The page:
Side Effects of Riding a Bicycle
For men, the health benefits of cycling may involve a problematic trade-off. While riding a bicycle burns calories and enhances cardiovascular physical fitness, a lot of hours on a bicycle saddle can compress the artery and important nerves leading to the penis.
What Are Side Effects of Riding a Bicycle?
Does long bike rides or riding stationary bike as part of daily exercises have side effects for men’s health? Let’s talk about it. A male bicyclist can place a substantial portion of his weight on his perineum, an area between the scrotum and the rectum where the nerves and arteries to the penis pass. This pressure– and a slim saddle seat– can injure the arteries and nerves.
The result? A risk of numbness, pain, and erectile dysfunction.
“The earliest warning sign is numbness or tingling,” states Irwin Goldstein, MD, director of San Diego Sexual Medicine.
Even a young man might lose the capability to achieve an erection, states Goldstein, who originated an operation that restores blood flow and sexual strength in 65% -75% of cases.
How much riding does it take to put a man at risk? The Massachusetts Male Aging Study discovered that the risk was greatest amongst men who cycled more than three hours a week.
The ‘No-Nose’ Seat on Bicycle and Erectile Dysfunction
Goldstein encourages men to sit upright when they ride and replace the traditional bicycle encumber a “no-nose” seat that redistributes a man’s weight to the sit bones of the buttocks.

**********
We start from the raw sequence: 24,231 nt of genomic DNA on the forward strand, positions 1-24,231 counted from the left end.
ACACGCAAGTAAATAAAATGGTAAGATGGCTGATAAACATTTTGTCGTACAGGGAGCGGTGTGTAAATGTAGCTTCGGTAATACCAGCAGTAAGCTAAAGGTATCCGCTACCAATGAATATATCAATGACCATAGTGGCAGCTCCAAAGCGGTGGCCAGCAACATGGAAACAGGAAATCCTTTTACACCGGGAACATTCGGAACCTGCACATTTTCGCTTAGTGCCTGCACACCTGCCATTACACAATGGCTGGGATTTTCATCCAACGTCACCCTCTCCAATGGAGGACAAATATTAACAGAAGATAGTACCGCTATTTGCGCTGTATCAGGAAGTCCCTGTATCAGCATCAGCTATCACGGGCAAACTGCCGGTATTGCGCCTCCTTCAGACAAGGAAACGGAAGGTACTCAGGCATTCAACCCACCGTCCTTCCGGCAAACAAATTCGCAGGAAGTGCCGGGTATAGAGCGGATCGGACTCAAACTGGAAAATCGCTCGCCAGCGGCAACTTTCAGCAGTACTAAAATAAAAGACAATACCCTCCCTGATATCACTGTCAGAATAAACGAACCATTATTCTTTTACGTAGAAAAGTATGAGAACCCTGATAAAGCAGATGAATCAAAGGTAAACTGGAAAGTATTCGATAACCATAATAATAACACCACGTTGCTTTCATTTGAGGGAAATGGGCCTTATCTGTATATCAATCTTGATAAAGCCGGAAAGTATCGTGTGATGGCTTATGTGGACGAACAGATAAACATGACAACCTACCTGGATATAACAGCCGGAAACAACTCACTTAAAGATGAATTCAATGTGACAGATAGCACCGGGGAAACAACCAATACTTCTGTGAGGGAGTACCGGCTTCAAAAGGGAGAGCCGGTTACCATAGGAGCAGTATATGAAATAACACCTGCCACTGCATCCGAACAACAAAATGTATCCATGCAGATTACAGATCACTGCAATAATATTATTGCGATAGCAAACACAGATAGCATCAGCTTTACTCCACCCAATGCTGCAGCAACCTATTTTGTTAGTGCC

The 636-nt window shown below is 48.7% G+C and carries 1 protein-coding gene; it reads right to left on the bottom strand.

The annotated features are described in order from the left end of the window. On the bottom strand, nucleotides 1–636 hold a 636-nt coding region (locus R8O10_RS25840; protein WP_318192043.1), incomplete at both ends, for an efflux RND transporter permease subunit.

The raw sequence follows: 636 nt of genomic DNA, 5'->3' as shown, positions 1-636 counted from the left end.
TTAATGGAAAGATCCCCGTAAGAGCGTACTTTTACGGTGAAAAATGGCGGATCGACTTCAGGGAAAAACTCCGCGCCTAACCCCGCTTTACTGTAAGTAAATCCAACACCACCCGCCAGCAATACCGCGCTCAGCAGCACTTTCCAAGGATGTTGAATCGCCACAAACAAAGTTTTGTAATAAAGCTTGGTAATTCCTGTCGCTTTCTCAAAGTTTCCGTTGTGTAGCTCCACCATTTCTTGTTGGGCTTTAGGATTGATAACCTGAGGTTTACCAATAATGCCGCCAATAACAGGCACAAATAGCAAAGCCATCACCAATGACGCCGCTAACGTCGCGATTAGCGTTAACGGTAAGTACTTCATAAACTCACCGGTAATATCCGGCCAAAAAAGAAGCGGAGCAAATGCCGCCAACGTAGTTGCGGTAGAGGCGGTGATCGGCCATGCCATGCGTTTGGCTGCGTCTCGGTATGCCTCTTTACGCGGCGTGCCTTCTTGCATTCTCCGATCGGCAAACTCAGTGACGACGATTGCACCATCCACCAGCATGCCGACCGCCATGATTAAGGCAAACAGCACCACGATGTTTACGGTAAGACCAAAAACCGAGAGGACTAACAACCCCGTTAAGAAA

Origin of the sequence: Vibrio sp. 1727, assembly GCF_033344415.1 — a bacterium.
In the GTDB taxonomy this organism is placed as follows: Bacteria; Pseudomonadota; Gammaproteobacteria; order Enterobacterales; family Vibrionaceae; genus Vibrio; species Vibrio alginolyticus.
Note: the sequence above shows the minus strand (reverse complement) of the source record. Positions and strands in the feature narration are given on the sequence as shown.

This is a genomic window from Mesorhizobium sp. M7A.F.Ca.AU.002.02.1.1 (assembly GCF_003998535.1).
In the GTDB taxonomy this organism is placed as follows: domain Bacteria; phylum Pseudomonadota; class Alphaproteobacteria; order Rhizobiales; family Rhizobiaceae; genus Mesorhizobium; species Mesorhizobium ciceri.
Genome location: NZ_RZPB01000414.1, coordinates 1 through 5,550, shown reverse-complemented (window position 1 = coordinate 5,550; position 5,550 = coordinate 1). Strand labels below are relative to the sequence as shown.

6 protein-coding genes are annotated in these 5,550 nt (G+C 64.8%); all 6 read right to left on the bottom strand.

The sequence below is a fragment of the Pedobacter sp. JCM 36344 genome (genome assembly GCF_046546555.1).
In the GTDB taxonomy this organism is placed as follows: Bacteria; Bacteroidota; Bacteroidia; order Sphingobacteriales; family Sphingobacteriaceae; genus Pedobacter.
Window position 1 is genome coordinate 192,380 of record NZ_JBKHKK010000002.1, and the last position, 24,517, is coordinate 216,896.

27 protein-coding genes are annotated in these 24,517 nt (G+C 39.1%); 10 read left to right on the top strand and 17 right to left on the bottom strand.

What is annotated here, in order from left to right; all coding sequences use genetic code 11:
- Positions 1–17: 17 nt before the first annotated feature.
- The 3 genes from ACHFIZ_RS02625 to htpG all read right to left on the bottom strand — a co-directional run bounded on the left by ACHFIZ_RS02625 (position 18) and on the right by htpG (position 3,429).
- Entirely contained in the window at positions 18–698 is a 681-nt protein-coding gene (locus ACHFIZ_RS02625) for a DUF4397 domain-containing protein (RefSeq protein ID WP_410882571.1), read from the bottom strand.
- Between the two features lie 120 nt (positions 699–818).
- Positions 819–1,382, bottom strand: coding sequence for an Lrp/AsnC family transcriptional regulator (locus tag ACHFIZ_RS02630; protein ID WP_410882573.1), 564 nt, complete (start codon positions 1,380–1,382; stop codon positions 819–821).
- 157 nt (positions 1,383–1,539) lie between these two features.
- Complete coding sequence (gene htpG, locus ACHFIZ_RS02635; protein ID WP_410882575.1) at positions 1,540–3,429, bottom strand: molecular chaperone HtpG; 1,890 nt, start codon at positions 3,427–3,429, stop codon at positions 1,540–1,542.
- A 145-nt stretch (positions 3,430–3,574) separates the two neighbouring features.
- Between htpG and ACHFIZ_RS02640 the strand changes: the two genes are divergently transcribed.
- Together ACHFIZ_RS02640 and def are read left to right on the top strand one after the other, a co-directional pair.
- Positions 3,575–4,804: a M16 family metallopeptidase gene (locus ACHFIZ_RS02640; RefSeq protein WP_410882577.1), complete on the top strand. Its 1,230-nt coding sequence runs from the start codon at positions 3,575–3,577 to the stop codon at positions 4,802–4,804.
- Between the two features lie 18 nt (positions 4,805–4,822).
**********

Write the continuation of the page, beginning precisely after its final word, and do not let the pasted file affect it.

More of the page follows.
Serious cyclists who lean forward in a racing position when they ride claim they need the nose to accomplish more power and control.
“I don’t believe you can be a competitive rider and be safeguarded from impotence,” states Goldstein. “They need that nose in between their thighs, and that produces nerve and artery compression.”
The proof that riding a bicycle can be dangerous to men is extremely convincing, but it should be kept in point of view, states John M. Martinez, MD.
“If someone comes in and states, ‘Should I not cycle because of the danger of erectile dysfunction?’ I say, ‘You have a 50% chance of developing and passing away from heart disease, so your main focus must be workout and diet– the two primary parts of combating heart disease and ED,'” states Martinez, a medical care sports medicine physician and the medical director at Coastal Sports and Wellness Center, San Diego.